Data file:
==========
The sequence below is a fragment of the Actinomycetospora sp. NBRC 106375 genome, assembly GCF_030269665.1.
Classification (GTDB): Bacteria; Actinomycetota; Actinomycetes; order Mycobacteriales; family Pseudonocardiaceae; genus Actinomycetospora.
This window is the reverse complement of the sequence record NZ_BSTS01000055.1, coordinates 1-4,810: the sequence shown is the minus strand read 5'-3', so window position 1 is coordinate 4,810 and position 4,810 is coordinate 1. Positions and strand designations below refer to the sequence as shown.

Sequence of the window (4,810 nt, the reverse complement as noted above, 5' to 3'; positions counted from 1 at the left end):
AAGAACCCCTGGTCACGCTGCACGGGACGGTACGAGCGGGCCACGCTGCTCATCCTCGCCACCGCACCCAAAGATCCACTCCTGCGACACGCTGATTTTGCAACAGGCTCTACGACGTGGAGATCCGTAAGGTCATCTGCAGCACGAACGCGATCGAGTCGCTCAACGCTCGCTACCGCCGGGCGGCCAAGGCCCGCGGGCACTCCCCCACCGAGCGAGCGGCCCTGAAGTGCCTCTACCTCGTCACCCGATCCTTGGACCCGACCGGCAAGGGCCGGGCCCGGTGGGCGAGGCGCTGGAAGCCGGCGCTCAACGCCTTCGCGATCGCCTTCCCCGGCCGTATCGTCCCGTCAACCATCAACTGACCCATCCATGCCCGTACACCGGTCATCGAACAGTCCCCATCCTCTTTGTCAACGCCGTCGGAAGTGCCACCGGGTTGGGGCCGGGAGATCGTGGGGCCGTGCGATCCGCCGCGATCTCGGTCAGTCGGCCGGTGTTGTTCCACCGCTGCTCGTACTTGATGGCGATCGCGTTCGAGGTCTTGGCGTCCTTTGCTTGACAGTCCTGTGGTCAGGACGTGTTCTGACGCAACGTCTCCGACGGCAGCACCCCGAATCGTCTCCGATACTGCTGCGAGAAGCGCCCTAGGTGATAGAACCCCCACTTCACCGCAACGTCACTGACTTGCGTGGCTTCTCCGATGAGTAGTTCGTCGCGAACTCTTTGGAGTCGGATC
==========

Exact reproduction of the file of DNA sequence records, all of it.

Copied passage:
The sequence below is a fragment of the Actinomycetospora sp. NBRC 106375 genome, assembly GCF_030269665.1.
Classification (GTDB): Bacteria; Actinomycetota; Actinomycetes; order Mycobacteriales; family Pseudonocardiaceae; genus Actinomycetospora.
This window is the reverse complement of the sequence record NZ_BSTS01000055.1, coordinates 1-4,810: the sequence shown is the minus strand read 5'-3', so window position 1 is coordinate 4,810 and position 4,810 is coordinate 1. Positions and strand designations below refer to the sequence as shown.

Sequence of the window (4,810 nt, the reverse complement as noted above, 5' to 3'; positions counted from 1 at the left end):
AAGAACCCCTGGTCACGCTGCACGGGACGGTACGAGCGGGCCACGCTGCTCATCCTCGCCACCGCACCCAAAGATCCACTCCTGCGACACGCTGATTTTGCAACAGGCTCTACGACGTGGAGATCCGTAAGGTCATCTGCAGCACGAACGCGATCGAGTCGCTCAACGCTCGCTACCGCCGGGCGGCCAAGGCCCGCGGGCACTCCCCCACCGAGCGAGCGGCCCTGAAGTGCCTCTACCTCGTCACCCGATCCTTGGACCCGACCGGCAAGGGCCGGGCCCGGTGGGCGAGGCGCTGGAAGCCGGCGCTCAACGCCTTCGCGATCGCCTTCCCCGGCCGTATCGTCCCGTCAACCATCAACTGACCCATCCATGCCCGTACACCGGTCATCGAACAGTCCCCATCCTCTTTGTCAACGCCGTCGGAAGTGCCACCGGGTTGGGGCCGGGAGATCGTGGGGCCGTGCGATCCGCCGCGATCTCGGTCAGTCGGCCGGTGTTGTTCCACCGCTGCTCGTACTTGATGGCGATCGCGTTCGAGGTCTTGGCGTCCTTTGCTTGACAGTCCTGTGGTCAGGACGTGTTCTGACGCAACGTCTCCGACGGCAGCACCCCGAATCGTCTCCGATACTGCTGCGAGAAGCGCCCTAGGTGATAGAACCCCCACTTCACCGCAACGTCACTGACTTGCGTGGCTTCTCCGATGAGTAGTTCGTCGCGAACTCTTTGGAGTCGGATC